By Caroline Parkinson
Health reporter, BBC News, Barcelona
Study suggests being told later in life can be traumatic
Children conceived using sperm donors should be told of their origins at an early age, research suggests.
A Cambridge University team talked to 165 children conceived this way, and found those not told until the age of 18 often felt shock and anger.
But a European reproductive health conference was warned once children know, they may want to seek out their biological parent.
A UK patient group urged parents to be open from children from the start.
The study is one of the first to compare the views of the offspring of donor insemination told of their origins during childhood with those who only found out in adulthood.
The offspring, aged 13 to 61, were all on the US Donor Sibling Registry, which helps offspring search for their biological parent and any siblings.
The majority live in the US, with 2% living in the UK.
They were all asked to fill out an online questionnaire.
The results showed around 60% of children being brought up in single parent or same-sex parent families were told about their origins before the age of three, compared with just 9% of children of heterosexual parents.
A third of children of children in heterosexual parents only told their children after they turned 18.
Donor offspring who were told after the age of three were asked how they felt when they discovered how they were conceived, with those who were younger excluded as they would have been too young to recall their response.
The earlier someone was told, the better, the study found.
Over two thirds of those told when they were over 18 reported feeling confused, compared to a third of those told when they were aged four to 11.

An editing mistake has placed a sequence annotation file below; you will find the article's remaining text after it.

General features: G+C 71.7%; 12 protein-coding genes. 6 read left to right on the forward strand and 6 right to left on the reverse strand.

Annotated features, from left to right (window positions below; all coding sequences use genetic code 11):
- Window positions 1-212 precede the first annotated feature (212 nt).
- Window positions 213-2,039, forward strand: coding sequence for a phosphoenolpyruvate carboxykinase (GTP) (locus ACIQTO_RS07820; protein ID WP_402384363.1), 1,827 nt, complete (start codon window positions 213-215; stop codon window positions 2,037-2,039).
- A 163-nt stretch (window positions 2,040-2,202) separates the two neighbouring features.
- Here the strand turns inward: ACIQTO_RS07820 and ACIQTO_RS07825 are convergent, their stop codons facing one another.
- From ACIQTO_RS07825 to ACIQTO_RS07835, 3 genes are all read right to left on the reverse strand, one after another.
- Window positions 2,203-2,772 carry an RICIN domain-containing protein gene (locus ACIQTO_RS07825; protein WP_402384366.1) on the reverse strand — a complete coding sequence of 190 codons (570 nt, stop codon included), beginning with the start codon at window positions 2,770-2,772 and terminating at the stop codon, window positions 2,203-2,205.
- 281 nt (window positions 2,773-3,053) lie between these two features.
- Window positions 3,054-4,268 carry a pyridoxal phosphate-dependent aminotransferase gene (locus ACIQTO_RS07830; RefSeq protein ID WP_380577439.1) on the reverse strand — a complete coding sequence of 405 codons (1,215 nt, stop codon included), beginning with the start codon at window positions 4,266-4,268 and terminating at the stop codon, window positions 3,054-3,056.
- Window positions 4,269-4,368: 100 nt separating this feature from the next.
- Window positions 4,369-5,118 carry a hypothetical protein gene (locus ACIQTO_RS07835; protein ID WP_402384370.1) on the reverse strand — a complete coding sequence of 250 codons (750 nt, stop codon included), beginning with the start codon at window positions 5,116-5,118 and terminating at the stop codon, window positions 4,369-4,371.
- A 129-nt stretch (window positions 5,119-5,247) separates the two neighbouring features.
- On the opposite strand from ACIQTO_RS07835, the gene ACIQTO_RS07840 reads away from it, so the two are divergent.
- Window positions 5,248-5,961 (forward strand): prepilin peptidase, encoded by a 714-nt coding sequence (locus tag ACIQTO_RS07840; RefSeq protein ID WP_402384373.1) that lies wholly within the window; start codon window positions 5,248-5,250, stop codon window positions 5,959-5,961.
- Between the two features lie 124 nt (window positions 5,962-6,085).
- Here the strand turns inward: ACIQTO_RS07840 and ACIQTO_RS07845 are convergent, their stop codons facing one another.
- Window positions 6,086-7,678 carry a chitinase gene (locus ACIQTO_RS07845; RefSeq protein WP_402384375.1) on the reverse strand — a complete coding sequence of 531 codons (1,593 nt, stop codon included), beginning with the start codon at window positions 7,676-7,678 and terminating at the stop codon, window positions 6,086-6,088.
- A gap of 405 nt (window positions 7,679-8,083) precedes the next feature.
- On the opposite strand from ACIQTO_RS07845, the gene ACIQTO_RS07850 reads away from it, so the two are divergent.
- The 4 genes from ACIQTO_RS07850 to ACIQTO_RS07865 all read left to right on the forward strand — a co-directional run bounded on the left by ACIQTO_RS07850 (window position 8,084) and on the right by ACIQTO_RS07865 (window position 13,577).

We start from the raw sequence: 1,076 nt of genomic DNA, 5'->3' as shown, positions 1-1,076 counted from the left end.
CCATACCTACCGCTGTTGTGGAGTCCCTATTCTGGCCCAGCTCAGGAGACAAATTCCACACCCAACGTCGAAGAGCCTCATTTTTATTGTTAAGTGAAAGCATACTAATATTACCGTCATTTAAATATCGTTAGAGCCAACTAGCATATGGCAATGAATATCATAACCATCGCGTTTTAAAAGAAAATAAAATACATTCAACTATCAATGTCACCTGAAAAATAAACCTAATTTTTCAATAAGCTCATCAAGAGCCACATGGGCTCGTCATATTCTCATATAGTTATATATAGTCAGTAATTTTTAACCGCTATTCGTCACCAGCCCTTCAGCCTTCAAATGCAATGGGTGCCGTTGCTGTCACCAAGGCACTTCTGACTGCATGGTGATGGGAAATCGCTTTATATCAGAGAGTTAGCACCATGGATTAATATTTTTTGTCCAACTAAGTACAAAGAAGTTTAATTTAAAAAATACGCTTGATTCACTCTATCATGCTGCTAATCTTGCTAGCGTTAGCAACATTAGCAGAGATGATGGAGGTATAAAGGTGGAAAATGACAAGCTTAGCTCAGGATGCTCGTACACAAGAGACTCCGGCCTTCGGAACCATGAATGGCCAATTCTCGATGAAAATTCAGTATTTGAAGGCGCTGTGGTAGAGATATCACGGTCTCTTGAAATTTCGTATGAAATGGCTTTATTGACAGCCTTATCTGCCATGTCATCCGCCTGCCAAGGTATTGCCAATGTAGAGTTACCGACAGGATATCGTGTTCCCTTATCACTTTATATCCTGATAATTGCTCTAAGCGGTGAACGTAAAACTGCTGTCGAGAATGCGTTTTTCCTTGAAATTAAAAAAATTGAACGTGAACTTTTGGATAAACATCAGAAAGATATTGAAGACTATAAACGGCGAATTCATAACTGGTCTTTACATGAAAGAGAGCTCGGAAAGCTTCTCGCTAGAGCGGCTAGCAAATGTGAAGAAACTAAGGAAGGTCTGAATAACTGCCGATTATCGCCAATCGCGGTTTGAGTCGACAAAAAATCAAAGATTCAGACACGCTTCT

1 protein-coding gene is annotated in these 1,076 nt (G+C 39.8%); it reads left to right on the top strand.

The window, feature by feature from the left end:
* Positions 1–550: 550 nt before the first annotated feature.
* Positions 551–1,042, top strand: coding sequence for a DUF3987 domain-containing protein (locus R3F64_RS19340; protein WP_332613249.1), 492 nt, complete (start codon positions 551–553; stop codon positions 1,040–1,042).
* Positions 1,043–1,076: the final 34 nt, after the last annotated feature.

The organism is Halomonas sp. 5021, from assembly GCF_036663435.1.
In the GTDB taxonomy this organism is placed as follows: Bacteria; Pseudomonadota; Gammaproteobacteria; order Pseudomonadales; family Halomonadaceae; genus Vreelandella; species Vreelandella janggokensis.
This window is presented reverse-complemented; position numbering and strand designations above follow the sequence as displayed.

Similar differences were seen in the numbers who reported feeling betrayed or anger at being lied to, shock and numbness.
A woman aged 30, who found out how she was conceived in her late teens said: "I would have appreciated revelation of this information much earlier in my life.
"Learning of my biological identity at 17 years of age was a traumatic event."
However, a 13-year-old who found out aged four said: "I was so young I don't remember feeling much more than interested and curious."
Dr Vasanti Jadva, of the Centre for Family Research at the University of Cambridge, who led the work, said: "It appears it is better for children to be told about their donor conception at an early age.
"This finding is in line with research on adoption, which also shows that children benefit from early disclosure about the circumstances of their birth."
But she said it was important to recognise that telling children might trigger curiosity about their biological parent, and they may want to contact them."
Olivia Montuschi, of the UK's Donor Conception Network, said: "We advocate openness from the beginning, from before a child reaches five.
"We even encourage talking to babies about how they were conceived, not because they will understand, but so that parents can practice talking about the issue and get used to the language they want to use."
She added: "If parents do it this way, there is no big revelation. It just becomes one of the things a child knows about itself."
Details were presented to the European Society of Human Reproduction and Embryology conference in Barcelona.